Friends who play music for you. Friends you play music with. The kind of playing where you don’t need to stop and communicate why you’re crying, because they’re crying too, because you hit the same point and you’re sharing the same memory and you’re on the edge of the same sadness, and you had to say goodbye together then, and you’ve got to hold each other up now.
Friends who stay on the line until you fall asleep. Friends who call you up half-drunk and even though you were about to go to bed, you go and make a full curry for them, because you love them, and one day you may need a curry of your own. Friends who pass by for a few months, suffusing your life with newness and laughter. Friends who stay, no matter how difficult and antisocial you get. Friends who love you, more than family, because how could family have possibly observed all the tiny things friends see? We grow up with our families, but we live our lives with our friends. Friends who endure.
There’s a lot of these types of bucket list posts going around and I’ve been inspired! This is what I’d like to do this summer…
1. Complete the album I’m currently on. It keeps getting delayed!
2. Make cocktails with fresh fruit. Last night I did drunkenly throwing fresh raspberries into whatever gin-based drink I happened to be holding, but a bit of forward planning would probably result in something more pinterest-worthy.
3. Go on holiday.
4. Try out lots of new bars and clubs. There’s so many cool places in London that I’ve never ben too as I always end up in the same places!
(Beachcombing and Tiny Islands)
5. Have people round for dinner and barbecues a lot more. We’re pretty good on regular house parties but we should start incorporating more intimate nights as well. We’re lucky that we have a garden and we should exploit that more!
6. Write a lot more songs using loop pedal. I’m genuinely too lazy to set everything up whenever inspiration strikes!
7. Go to the beach! I’ve already done this but why not go again?
8. Get my second passport sorted out! I’ve been “going to do this soon” for about a year now.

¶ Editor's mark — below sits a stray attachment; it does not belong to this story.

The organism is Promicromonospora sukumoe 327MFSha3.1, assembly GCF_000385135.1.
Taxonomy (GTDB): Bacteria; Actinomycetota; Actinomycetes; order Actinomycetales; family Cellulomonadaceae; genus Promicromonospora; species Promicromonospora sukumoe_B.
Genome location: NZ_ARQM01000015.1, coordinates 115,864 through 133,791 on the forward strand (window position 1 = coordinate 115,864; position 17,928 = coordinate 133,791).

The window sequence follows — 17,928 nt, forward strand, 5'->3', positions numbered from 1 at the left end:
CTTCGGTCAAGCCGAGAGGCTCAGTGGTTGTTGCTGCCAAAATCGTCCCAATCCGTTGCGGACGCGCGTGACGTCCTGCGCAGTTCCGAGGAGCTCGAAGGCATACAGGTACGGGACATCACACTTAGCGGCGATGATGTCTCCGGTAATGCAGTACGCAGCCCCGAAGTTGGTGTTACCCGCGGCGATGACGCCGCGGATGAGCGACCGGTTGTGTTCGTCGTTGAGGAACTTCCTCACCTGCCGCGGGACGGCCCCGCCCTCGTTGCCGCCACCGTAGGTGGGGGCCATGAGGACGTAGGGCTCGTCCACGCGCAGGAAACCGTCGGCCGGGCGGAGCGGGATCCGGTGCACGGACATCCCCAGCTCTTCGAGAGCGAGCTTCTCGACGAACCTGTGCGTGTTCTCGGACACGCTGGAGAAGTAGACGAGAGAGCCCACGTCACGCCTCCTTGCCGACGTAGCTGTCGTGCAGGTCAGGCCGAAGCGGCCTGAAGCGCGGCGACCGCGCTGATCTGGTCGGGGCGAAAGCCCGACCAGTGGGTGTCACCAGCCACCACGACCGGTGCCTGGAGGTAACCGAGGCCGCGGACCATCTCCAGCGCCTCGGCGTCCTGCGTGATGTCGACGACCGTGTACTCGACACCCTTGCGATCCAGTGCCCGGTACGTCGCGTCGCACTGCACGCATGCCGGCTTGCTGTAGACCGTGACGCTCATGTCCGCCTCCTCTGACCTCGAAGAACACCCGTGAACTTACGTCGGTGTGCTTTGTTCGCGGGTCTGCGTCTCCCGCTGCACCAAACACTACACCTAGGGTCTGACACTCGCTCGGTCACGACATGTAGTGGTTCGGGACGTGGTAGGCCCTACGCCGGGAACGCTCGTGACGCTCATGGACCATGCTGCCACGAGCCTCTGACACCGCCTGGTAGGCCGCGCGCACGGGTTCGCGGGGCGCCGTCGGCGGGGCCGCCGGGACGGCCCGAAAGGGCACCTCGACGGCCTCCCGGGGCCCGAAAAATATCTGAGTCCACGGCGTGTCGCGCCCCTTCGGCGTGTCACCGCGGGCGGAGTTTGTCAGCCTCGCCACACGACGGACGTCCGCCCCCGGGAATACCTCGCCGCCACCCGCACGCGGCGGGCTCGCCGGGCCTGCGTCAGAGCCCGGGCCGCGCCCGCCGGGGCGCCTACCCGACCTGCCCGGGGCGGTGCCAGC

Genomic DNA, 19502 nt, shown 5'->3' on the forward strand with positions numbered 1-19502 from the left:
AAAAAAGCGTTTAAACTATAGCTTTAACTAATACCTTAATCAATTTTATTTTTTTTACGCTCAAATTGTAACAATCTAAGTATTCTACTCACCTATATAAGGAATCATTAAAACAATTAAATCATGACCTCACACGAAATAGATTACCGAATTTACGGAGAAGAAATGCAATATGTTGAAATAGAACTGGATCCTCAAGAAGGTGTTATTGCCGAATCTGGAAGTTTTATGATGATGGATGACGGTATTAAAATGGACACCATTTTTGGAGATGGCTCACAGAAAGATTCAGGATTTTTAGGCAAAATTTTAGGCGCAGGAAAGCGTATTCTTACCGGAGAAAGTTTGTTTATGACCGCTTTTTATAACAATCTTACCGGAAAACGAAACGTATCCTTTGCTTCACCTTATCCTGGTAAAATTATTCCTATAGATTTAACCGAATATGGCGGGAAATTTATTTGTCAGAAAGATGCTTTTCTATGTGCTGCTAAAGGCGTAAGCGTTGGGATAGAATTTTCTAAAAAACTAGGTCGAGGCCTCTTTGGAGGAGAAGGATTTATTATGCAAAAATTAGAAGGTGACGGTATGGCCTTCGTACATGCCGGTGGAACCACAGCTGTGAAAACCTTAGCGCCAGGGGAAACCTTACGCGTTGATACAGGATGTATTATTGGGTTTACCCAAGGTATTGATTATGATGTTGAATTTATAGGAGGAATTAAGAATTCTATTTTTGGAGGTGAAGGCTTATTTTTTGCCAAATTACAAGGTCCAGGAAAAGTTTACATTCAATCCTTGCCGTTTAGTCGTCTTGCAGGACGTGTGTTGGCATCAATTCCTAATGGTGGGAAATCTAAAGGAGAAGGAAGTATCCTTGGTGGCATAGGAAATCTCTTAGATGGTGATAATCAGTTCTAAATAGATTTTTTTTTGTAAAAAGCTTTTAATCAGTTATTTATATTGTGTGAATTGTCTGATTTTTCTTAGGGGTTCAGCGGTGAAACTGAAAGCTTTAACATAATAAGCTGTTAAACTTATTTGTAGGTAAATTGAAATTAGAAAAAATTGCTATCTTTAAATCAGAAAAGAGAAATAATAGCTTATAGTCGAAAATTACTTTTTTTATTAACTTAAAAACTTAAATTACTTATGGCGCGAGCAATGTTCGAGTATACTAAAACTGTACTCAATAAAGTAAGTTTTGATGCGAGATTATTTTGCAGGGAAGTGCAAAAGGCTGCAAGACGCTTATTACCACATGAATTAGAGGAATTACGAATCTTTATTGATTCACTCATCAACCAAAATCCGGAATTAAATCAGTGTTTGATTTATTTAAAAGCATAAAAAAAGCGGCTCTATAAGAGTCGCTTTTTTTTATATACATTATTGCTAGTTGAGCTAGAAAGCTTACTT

9. Spend a lot of time with my housemates. They’re the best! Our current line-up is the best yet; having a happy home environment makes such a difference to your outlook.
All these photos are from previous summers! I wonder what photos I’ll be looking back at next summer…
Last summer was the first one I was really working. Even on my holidays to Egypt and America I was working round the clock, grabbing wi-fi where I could. I came back and went straight back into work, going out where I could, on Fridays and the odd morning off. Summer stretched on until October, but in a vague, disconnected way. I was aware of summer happening but I wasn’t really partaking in the same way: I didn’t go to Glastonbury, I didn’t spend the month working in Edinburgh, I didn’t spend hours lazing around my parents house listening to music with a hangover.
This year summer has sprung out of nowhere; it was 2015, I was working, I went on tour and then BAM. I’ve come home and it’s summer. This is the first summer since I was about 14 where I don’t have any real plans and everything feels a bit aimless. I’m a bit nonplussed about this summer – I’ve been ill for about a week, I don’t have any real plans (for work or holiday) and things always feel a bit sketchy when I’ve not confirmed a proper income over the summer, traditionally a rubbish time for private teachers like myself. I’ve also been thinking a lot about leaving London, so I’m going to treat this summer like it’s my last one in London. I have no big bold plans, I’ll just try and make the most out of each week and see what happens. And work hard. And say yes. And get involved. Those three always serve me well.
P.S. Does anybody watch Orange Is The New Black? Let’s discuss Series 3!!
Temple Square is a huge complex in Salt Lake City where most of the headquarters for the Church of Jesus Christ of Latter Day Saints are based. I think Salt Lake City is best known as a Mormon town and so naturally it’s a place with a lot of history and somewhere I wanted to visit. The grounds were very beautiful; I was really taken with the gorgeous flower arrangements everywhere. We were lucky enough to be there on a beautifully sunny day; the huge white temple literally looked like it was glowing and the soft breeze amongst the flowers helped to create such a feeling of tranquility.
We were able to go into each of the buildings to look around and learn more about the history of the area, and even hear the renowned Mormon Tabernacle Choir rehearsing which was pretty magical! Given how busy my trip was overall I really relished being able to just wander such a calm and peaceful area freely and have some time to reflect by myself.